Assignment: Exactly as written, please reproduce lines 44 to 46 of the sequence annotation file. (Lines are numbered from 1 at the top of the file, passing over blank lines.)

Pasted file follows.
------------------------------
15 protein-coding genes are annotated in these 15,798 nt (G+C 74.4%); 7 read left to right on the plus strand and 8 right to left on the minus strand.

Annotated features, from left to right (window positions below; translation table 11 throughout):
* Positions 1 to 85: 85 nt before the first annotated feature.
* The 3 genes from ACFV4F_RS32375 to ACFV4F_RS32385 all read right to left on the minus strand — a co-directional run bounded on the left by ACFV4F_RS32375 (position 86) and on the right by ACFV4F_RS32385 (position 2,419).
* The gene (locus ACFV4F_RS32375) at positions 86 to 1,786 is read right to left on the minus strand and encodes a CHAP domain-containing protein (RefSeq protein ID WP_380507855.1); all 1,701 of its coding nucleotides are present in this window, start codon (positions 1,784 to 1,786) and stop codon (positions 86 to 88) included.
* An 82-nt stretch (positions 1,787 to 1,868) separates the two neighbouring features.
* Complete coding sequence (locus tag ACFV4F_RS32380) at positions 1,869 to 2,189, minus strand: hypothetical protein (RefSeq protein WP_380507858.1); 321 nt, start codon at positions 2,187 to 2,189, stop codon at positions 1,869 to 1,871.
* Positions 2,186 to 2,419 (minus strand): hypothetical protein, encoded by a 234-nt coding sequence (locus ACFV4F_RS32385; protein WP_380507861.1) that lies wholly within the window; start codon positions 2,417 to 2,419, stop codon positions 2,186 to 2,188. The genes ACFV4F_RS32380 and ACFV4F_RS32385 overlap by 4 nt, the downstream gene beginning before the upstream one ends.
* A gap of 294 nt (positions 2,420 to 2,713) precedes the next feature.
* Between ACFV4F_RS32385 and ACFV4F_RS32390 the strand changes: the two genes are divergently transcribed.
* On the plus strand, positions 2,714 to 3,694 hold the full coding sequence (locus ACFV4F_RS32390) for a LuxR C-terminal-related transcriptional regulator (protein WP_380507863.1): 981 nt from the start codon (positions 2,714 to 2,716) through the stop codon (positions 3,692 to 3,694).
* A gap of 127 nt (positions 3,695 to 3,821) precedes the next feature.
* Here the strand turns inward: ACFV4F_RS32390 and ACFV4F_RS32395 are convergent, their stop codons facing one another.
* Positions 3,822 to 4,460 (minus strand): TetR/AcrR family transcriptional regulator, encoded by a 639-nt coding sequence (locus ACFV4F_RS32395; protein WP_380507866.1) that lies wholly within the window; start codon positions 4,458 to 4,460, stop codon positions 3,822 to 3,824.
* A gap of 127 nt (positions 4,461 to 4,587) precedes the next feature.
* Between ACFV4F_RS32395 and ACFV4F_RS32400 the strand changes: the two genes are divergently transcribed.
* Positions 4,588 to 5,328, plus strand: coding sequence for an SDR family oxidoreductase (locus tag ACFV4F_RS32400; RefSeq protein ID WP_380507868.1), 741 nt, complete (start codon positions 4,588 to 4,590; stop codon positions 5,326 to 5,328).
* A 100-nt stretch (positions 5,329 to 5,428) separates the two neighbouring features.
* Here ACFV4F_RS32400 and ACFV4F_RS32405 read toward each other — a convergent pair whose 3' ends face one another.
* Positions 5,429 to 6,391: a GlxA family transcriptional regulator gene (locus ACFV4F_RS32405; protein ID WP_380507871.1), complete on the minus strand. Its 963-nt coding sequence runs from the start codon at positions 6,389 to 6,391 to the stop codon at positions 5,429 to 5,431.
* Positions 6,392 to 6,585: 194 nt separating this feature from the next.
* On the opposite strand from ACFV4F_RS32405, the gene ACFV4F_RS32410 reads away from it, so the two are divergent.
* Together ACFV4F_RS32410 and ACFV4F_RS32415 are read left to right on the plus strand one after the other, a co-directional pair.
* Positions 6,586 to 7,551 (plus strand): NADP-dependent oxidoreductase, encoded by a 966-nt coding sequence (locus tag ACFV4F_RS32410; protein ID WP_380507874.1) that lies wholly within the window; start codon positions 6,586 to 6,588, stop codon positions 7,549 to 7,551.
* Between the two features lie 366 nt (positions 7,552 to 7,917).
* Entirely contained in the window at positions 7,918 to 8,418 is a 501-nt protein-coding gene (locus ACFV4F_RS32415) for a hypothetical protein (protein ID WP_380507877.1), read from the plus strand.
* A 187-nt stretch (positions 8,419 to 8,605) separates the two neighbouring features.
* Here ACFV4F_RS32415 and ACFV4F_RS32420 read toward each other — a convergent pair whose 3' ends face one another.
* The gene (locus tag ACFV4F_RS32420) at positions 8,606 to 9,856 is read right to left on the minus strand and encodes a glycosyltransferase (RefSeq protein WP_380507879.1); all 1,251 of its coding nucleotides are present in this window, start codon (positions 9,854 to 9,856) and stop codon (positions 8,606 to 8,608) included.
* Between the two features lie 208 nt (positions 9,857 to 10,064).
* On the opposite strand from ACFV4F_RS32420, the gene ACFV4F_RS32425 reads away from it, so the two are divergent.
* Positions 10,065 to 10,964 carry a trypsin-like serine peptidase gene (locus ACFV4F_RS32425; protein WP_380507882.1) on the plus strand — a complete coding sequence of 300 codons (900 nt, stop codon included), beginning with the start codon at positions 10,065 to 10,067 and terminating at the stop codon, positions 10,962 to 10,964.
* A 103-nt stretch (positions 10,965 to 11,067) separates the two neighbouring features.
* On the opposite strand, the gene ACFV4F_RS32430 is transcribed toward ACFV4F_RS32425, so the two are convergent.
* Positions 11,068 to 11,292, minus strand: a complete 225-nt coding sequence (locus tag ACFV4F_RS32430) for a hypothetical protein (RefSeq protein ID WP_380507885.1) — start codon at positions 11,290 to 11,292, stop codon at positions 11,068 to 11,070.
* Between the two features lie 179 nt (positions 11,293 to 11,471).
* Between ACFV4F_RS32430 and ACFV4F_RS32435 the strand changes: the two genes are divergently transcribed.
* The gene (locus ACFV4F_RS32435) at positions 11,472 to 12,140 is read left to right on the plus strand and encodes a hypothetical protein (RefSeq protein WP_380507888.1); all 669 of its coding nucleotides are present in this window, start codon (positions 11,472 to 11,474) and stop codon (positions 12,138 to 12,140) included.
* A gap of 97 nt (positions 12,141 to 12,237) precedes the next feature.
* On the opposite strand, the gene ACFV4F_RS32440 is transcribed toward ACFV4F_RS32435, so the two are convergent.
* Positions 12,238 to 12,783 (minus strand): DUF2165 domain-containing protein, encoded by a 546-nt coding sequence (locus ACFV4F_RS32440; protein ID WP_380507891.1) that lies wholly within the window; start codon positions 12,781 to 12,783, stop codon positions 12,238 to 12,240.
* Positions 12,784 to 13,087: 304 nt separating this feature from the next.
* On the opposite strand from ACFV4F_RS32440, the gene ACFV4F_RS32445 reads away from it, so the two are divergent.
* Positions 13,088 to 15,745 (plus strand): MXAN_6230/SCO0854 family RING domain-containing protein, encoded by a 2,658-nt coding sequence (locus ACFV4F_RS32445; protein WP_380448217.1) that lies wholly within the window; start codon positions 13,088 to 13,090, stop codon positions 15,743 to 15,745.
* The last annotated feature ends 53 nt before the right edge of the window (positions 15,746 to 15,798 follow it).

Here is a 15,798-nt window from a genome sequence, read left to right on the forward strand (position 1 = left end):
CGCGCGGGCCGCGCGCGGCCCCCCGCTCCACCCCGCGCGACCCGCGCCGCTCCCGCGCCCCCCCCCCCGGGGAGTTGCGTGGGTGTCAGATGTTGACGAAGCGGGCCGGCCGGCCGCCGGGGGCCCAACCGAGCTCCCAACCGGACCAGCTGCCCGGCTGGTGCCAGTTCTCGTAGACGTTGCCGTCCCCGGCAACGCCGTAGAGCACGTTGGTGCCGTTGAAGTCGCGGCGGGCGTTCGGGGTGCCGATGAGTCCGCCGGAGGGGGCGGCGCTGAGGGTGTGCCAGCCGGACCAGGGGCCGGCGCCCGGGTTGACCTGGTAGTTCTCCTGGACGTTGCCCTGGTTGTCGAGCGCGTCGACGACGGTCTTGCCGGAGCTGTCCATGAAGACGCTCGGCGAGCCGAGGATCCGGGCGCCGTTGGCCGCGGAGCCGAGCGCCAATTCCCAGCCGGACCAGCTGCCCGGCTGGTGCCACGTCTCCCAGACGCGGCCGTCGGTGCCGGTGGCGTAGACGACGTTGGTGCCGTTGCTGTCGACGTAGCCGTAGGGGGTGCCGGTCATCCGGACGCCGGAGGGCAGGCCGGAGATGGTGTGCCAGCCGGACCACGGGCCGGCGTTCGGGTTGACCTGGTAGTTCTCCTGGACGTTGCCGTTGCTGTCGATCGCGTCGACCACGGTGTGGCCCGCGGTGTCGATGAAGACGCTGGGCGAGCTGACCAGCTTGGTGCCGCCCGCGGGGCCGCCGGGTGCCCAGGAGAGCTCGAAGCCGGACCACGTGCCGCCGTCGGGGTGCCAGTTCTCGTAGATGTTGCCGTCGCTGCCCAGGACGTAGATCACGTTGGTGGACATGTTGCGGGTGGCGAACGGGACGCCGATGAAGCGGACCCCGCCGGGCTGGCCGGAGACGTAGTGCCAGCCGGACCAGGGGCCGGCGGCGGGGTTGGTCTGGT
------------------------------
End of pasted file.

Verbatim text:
* Positions 13,088 to 15,745 (plus strand): MXAN_6230/SCO0854 family RING domain-containing protein, encoded by a 2,658-nt coding sequence (locus ACFV4F_RS32445; protein WP_380448217.1) that lies wholly within the window; start codon positions 13,088 to 13,090, stop codon positions 15,743 to 15,745.
* The last annotated feature ends 53 nt before the right edge of the window (positions 15,746 to 15,798 follow it).

Here is a 15,798-nt window from a genome sequence, read left to right on the forward strand (position 1 = left end):